Business leaders, lawmakers attempt meeting of the minds


State lawmakers at Tuesday's Chamber meeting: (L-r) State Sen.-elect James Maroney (D-14) of Milford, State Rep. Dorinda Borer (D-115) of West Haven, State Rep. Themis Klarides (R-114) of Derby, and State Sen. George S. Logan (R-17) of Ansonia.
A full dais of panelists and full house of some 200 attendees marked Tuesday's 2019 Regional Legislative Breakfast event presented by the Greater New Haven Chamber of Commerce. The get-together took place Tuesday morning at Quinnipiac University's Frank H. Netter MD School of Medicine in North Haven.

The purpose of the session was to unveil the New Haven regional chamber's priorities and recommendations for the 2019 state legislative session beginning Wednesday, Jan. 9.

Those priorities included:

• Expansion of Tweed New Haven Airport;

• Measures to bring a degree of financial stability and predictability to state government; and

• Workforce development.

The Chamber invited as panelists state legislators and legislators-elect from throughout the GNHCC's 15-town service area. Thirteen senators and representatives showed up, which doubtless gratified event organizers but made for an unwieldy 60-minute panel session.

As first item on the agenda, Tweed Airport sucked up the most minutes of the precious hour. The institutional business establishment's most treasured wish-list bauble for decades, the Tweed discussion invariably founders on intractable opposition to noise, traffic and safety concerns on the part of the flyway's politically potent East Shore neighbors.

In late 2017 the city and the airport turned to the courts to strike down a 2009 state statute limiting Tweed's runway length to 5,600 feet — too short for all but the smallest regional jets. That legal maneuver was denied by the courts but was appealed and reheard by the 2nd Circuit U.S. Court of Appeals in New York last month. A decision is expected shortly.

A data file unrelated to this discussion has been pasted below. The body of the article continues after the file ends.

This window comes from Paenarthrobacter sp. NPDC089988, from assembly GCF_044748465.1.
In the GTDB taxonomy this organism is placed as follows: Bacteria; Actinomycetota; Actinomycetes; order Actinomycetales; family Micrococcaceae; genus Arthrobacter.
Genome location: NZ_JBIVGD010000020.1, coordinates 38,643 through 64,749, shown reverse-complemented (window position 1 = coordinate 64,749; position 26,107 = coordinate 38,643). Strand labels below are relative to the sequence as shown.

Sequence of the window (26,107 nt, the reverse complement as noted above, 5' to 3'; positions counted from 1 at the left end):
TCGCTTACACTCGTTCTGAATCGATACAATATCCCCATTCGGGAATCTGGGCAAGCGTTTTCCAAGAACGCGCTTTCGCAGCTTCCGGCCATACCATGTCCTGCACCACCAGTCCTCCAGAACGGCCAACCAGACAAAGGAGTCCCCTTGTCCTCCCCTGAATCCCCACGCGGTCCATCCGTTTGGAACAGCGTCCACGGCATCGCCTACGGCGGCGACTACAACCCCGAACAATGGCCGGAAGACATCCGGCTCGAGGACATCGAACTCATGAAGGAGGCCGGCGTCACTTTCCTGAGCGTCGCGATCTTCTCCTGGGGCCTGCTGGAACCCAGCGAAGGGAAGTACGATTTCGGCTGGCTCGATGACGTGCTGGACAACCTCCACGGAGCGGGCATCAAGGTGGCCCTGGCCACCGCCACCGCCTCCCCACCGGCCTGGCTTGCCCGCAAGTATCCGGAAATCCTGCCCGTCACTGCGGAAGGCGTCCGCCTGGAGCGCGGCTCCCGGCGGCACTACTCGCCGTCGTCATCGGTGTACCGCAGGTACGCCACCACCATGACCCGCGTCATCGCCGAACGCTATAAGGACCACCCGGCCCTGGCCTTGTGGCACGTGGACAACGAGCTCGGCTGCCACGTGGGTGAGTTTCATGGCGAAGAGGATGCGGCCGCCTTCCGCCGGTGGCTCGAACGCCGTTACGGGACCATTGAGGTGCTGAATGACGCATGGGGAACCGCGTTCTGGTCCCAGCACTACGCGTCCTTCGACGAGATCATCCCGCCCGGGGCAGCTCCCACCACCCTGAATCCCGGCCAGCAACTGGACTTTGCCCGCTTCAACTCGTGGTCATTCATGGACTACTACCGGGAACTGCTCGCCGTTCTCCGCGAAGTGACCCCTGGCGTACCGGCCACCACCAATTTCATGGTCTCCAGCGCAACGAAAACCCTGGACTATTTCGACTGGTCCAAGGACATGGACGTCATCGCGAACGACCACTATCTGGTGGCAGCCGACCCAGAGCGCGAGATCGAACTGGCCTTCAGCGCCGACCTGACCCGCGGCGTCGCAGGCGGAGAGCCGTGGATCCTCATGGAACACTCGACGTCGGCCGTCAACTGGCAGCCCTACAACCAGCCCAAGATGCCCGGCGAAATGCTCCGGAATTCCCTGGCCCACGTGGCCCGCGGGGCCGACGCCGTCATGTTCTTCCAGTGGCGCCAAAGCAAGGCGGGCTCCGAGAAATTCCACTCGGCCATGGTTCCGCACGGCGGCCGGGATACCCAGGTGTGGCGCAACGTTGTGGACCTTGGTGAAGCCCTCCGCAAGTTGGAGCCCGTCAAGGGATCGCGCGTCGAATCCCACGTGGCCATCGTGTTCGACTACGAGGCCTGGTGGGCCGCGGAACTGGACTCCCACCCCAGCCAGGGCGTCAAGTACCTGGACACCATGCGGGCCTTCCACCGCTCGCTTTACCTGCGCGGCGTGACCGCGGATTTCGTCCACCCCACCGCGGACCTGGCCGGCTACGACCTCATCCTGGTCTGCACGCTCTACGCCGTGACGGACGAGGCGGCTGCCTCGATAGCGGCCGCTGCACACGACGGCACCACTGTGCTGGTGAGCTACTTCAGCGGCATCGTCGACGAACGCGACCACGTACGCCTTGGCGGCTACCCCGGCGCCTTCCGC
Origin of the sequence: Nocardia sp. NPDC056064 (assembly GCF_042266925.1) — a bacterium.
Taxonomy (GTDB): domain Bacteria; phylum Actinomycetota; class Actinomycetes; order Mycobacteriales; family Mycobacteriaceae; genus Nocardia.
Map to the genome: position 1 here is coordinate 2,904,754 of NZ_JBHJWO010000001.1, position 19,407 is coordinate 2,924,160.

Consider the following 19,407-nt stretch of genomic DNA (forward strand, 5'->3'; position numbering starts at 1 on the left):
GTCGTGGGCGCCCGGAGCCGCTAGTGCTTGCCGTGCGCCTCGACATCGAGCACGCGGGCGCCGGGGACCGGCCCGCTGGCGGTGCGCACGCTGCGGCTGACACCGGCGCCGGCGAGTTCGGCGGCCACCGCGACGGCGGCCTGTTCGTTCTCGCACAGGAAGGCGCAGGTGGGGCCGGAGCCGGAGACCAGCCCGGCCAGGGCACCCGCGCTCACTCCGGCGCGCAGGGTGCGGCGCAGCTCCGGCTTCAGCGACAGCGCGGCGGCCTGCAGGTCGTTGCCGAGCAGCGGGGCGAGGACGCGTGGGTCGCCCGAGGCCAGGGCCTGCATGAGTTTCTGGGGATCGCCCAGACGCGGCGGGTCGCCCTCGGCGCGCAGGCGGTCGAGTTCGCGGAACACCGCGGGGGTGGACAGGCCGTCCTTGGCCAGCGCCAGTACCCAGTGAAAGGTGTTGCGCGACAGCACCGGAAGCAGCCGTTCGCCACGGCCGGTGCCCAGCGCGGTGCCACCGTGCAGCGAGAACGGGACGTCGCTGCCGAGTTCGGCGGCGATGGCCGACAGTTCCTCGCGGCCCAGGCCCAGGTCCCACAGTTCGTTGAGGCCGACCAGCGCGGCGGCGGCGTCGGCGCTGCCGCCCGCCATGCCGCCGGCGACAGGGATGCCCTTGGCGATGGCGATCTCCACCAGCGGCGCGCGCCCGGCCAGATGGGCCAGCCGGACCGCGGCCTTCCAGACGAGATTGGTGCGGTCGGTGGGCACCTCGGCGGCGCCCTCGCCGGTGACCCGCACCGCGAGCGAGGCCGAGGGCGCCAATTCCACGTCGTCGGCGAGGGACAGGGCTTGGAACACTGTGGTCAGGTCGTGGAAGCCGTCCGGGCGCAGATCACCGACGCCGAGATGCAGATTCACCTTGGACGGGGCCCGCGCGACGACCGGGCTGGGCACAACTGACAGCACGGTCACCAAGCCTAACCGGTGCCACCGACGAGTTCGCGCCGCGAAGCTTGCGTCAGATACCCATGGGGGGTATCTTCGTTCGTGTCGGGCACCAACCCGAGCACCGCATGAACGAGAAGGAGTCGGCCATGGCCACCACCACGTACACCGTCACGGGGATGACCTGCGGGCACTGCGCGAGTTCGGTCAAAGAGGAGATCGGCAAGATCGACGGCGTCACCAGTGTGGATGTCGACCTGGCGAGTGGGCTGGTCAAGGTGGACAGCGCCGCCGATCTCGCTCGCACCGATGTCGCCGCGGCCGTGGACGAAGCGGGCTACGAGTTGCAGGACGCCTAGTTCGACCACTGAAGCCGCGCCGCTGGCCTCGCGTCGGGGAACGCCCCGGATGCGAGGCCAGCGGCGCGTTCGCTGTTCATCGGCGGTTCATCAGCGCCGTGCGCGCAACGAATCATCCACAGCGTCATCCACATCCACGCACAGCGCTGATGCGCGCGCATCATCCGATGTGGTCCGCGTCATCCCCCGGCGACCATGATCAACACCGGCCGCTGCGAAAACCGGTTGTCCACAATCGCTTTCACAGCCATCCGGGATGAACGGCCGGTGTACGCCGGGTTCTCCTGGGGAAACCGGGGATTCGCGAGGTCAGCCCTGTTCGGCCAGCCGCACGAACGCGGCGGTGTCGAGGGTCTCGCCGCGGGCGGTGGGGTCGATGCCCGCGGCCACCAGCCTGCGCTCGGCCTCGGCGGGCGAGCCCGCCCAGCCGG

A suggestion to place Tweed under the umbrella of the Connecticut Airport Authority was dismissed by two of the area's most influential lawmakers. Noted Senate Majority Leader Martin M. Looney (D-11) of New Haven, "The CAA is concerned with Bradley Airport [which it administers], which wouldn't want competition from Tweed."

State Sen. Len Fasano (R-34) of North Haven noted that "some of Bradley's carriers might pull out if there were more competition from Tweed."

A discussion of "fiscal stability" issues included proposals to allocate some of the state's so-called Rainy Day Fund (which in 2018 posted a surplus due to larger-than-anticipated tax receipts) to pay down a portion of the groaning $1.4 billion state budget deficit.

A survey of the assembled lawmakers showed strong support for legislative imposition of nominally business-hostile measures such as state-mandated family and medical leave for workers as well as raising the minimum wage to $15 an hour, which was championed unanimously by Democrats even including business owners such as incoming State Sen. Christine Cohen (D-12) of Guilford, whose family owns Cohen's Bagels in Madison.

Speaking of the deficit, where will new, predictable sources of revenue come from in the new legislative session and with a new administration in Hartford? State Rep. Craig C. Fishbein (R-90) of Cheshire warned against imposing more onerous taxation on private-sector job creators in Connecticut.

"We already penalize the entrepreneurs and risk-takers who make Connecticut's economy go," said Fishbein. "Making high earners pay even more in taxes will drive them out of the state."

Perhaps the most important advice for the assembled business people came from House Minority Leader State Rep. Themis Klarides (R-114) of Derby.

"Business leaders and business owners need to become much more involved in the legislative process," Klarides said. "What goes on up there [in Hartford] affects you, and it affects our state."

Contact Michael Bingham at